clock menu more-arrow no yes

Filed under:

Dave Lohse, pioneering openly gay college SID, retires at North Carolina

Dave Lohse was a pioneer for LGBTQ people in college sports administration.

Dave Lohse was a pioneer as an out college sports administrator.
Barron Northrup / The Daily Tar Heel

In 2019, Dave Lohse was inducted into the College Sports Information Directors of America Hall of Fame for his 42 years of being one of the best in his profession. But Lohse’s lasting legacy is that of being an out college SID.

Lohse, a fixture at the University of North Carolina since 1977, retired at the end of 2019 and was fondly remembered by students, coaches, fellow administrators and legions of sportswriters. Lohse came out as gay at UNC to his bosses in 1992, at a time when it was a potentially career-killing move. For Lohse, though, it was an act of pride and liberation and we believe he is the first openly gay SID.

“I came out at the University of North Carolina in 1992 for purely selfish reasons.” Lohse wrote for Outsports in 2001 in his coming out story, “I have a very outgoing personality. I have a permanent smile on my face. I am incapable at effectively telling a lie. And obfuscating was killing me. It was going to drive me to a premature grave. So I came out. I knew because of my nature, I would be totally ineffective at hiding my new life. So I told people. My thinking went: Better to hear it from me than from someone else.

“While my act began as a selfish venture I soon became aware on a cognitive level that what I had done was immensely political. Visibility makes all the difference in the world. It is infinitely harder for a person to hate or discriminate against someone they know and love and respect. I found that out. ...

“What warmed my heart the most was the reaction of the student-athletes. To a man and a woman the acceptance I felt was utterly amazing. The comfort level was there so quickly that we were able to kiddingly joke about the subject almost from the get-go. And that made them more comfortable with a subject that they all need to know more about, as some of their teammates are inevitably gay, lesbian or bisexual.”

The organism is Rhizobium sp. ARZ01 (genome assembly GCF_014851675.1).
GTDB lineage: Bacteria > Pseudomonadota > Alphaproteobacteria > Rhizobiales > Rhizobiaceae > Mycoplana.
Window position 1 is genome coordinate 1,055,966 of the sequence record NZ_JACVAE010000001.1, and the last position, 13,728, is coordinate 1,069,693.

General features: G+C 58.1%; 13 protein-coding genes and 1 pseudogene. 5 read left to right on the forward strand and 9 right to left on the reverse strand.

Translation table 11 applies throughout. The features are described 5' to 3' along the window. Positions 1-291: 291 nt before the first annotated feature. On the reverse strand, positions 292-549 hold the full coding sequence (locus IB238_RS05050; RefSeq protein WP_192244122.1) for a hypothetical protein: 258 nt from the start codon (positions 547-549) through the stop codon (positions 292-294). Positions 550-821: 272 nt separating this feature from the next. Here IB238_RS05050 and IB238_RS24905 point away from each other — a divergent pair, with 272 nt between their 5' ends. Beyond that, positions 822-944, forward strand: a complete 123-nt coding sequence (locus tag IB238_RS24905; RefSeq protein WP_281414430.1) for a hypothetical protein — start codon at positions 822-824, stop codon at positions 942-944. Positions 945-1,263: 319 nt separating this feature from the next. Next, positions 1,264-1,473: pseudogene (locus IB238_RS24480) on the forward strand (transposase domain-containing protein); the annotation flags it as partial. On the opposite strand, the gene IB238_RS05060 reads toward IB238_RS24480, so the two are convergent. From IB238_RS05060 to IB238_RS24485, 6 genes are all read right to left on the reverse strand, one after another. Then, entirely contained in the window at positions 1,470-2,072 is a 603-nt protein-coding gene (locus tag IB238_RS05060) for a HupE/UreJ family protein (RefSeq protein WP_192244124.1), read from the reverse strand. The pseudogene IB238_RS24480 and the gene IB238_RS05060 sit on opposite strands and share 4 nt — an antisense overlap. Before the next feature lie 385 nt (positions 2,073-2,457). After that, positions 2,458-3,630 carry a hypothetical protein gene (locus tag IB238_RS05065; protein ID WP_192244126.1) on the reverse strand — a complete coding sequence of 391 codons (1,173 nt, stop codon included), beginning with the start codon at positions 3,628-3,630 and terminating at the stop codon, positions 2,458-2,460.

Lohse had an influence that went far beyond the duties of an SID. In a terrific profile of Lohse in the Daily Tar Heel, Chapel Fowler recounts the impact he had:

From 2001 to 2012, four brothers passed through the UNC men’s lacrosse program: Ronnie, Billy, Ben and Mark Staines. All four were starters, and all four became friends with Lohse, who oversaw the team’s communications.

Lohse also grew close with Ron and Lauren Staines, the boys’ parents. They saw Lohse 15 to 20 times a year and often ate with him at Top of the Hill or Pantana Bob’s after home games.

About a year after Mark, the youngest brother, left UNC, Lohse got a call. Maryland had legalized gay marriage in 2012, and one of Ronnie’s longtime friends wanted the Staines brothers to participate in his wedding. The boys were ecstatic to help.

Ron and Lauren realized, right then and there, how much Lohse had changed the lives of their children for the better.

“We know we sent them there likely very homophobic,” Lohse remembered the parents telling him. “And then they meet you, and you become a family friend.”

Lohse’s sheer presence, the Staines parents told him, prompted their sons to learn about, understand and support the LGBTQ community. The brothers didn’t interact with many openly gay people growing up in Maryland, but their friendship with Lohse shaped the progressive values they hold today.

“You gave them the gift of compassion and understanding,” Lohse remembered Ron and Lauren saying. “They are better for having been in your life. We owe their open minds to you.”

Lohse was a huge supporter of Outsports from the time we first published in 1999 and helped us with story tips, articles and being a great resource for what was then the fledgling LGBTQ sports movement.

Dave Lohse is a pioneer in that movement and 28 years after coming out is still an inspiration for those struggling with who they are. May he have a happy and fulfilling retirement.